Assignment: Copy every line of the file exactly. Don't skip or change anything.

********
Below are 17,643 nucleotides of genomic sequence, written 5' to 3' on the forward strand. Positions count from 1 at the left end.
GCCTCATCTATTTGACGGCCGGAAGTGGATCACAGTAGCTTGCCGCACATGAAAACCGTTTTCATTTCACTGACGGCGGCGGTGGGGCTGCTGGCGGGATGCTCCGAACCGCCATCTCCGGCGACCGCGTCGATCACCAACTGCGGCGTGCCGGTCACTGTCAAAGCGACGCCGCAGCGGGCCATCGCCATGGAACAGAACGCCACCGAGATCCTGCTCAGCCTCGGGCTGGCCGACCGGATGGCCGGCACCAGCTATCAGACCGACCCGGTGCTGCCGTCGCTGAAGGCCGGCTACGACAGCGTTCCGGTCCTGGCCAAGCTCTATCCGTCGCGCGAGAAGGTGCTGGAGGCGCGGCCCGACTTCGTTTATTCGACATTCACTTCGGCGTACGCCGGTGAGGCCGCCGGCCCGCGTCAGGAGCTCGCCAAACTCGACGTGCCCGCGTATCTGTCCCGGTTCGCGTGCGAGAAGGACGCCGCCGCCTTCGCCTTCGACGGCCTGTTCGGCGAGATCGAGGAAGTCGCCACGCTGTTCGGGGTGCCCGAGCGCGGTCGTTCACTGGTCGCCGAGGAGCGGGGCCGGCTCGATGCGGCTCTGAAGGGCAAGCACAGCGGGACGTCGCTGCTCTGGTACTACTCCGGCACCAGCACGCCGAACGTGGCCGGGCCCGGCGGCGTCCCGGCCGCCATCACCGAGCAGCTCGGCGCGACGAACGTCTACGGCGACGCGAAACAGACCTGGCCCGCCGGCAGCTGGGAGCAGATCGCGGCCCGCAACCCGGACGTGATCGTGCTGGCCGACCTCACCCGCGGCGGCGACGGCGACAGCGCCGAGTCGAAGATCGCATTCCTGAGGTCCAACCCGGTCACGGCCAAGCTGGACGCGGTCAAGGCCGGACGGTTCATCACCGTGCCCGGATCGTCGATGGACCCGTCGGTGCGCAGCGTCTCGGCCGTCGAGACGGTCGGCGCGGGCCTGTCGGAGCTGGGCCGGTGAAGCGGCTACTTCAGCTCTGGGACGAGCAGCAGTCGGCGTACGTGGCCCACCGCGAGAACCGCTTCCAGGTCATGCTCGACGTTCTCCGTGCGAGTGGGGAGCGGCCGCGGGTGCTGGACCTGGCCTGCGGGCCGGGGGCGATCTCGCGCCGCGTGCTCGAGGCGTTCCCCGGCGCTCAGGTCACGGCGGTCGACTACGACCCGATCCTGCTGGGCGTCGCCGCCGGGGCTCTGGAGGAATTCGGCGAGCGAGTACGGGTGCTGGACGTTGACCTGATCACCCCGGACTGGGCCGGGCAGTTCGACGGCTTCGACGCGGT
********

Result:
Below are 17,643 nucleotides of genomic sequence, written 5' to 3' on the forward strand. Positions count from 1 at the left end.
GCCTCATCTATTTGACGGCCGGAAGTGGATCACAGTAGCTTGCCGCACATGAAAACCGTTTTCATTTCACTGACGGCGGCGGTGGGGCTGCTGGCGGGATGCTCCGAACCGCCATCTCCGGCGACCGCGTCGATCACCAACTGCGGCGTGCCGGTCACTGTCAAAGCGACGCCGCAGCGGGCCATCGCCATGGAACAGAACGCCACCGAGATCCTGCTCAGCCTCGGGCTGGCCGACCGGATGGCCGGCACCAGCTATCAGACCGACCCGGTGCTGCCGTCGCTGAAGGCCGGCTACGACAGCGTTCCGGTCCTGGCCAAGCTCTATCCGTCGCGCGAGAAGGTGCTGGAGGCGCGGCCCGACTTCGTTTATTCGACATTCACTTCGGCGTACGCCGGTGAGGCCGCCGGCCCGCGTCAGGAGCTCGCCAAACTCGACGTGCCCGCGTATCTGTCCCGGTTCGCGTGCGAGAAGGACGCCGCCGCCTTCGCCTTCGACGGCCTGTTCGGCGAGATCGAGGAAGTCGCCACGCTGTTCGGGGTGCCCGAGCGCGGTCGTTCACTGGTCGCCGAGGAGCGGGGCCGGCTCGATGCGGCTCTGAAGGGCAAGCACAGCGGGACGTCGCTGCTCTGGTACTACTCCGGCACCAGCACGCCGAACGTGGCCGGGCCCGGCGGCGTCCCGGCCGCCATCACCGAGCAGCTCGGCGCGACGAACGTCTACGGCGACGCGAAACAGACCTGGCCCGCCGGCAGCTGGGAGCAGATCGCGGCCCGCAACCCGGACGTGATCGTGCTGGCCGACCTCACCCGCGGCGGCGACGGCGACAGCGCCGAGTCGAAGATCGCATTCCTGAGGTCCAACCCGGTCACGGCCAAGCTGGACGCGGTCAAGGCCGGACGGTTCATCACCGTGCCCGGATCGTCGATGGACCCGTCGGTGCGCAGCGTCTCGGCCGTCGAGACGGTCGGCGCGGGCCTGTCGGAGCTGGGCCGGTGAAGCGGCTACTTCAGCTCTGGGACGAGCAGCAGTCGGCGTACGTGGCCCACCGCGAGAACCGCTTCCAGGTCATGCTCGACGTTCTCCGTGCGAGTGGGGAGCGGCCGCGGGTGCTGGACCTGGCCTGCGGGCCGGGGGCGATCTCGCGCCGCGTGCTCGAGGCGTTCCCCGGCGCTCAGGTCACGGCGGTCGACTACGACCCGATCCTGCTGGGCGTCGCCGCCGGGGCTCTGGAGGAATTCGGCGAGCGAGTACGGGTGCTGGACGTTGACCTGATCACCCCGGACTGGGCCGGGCAGTTCGACGGCTTCGACGCGGT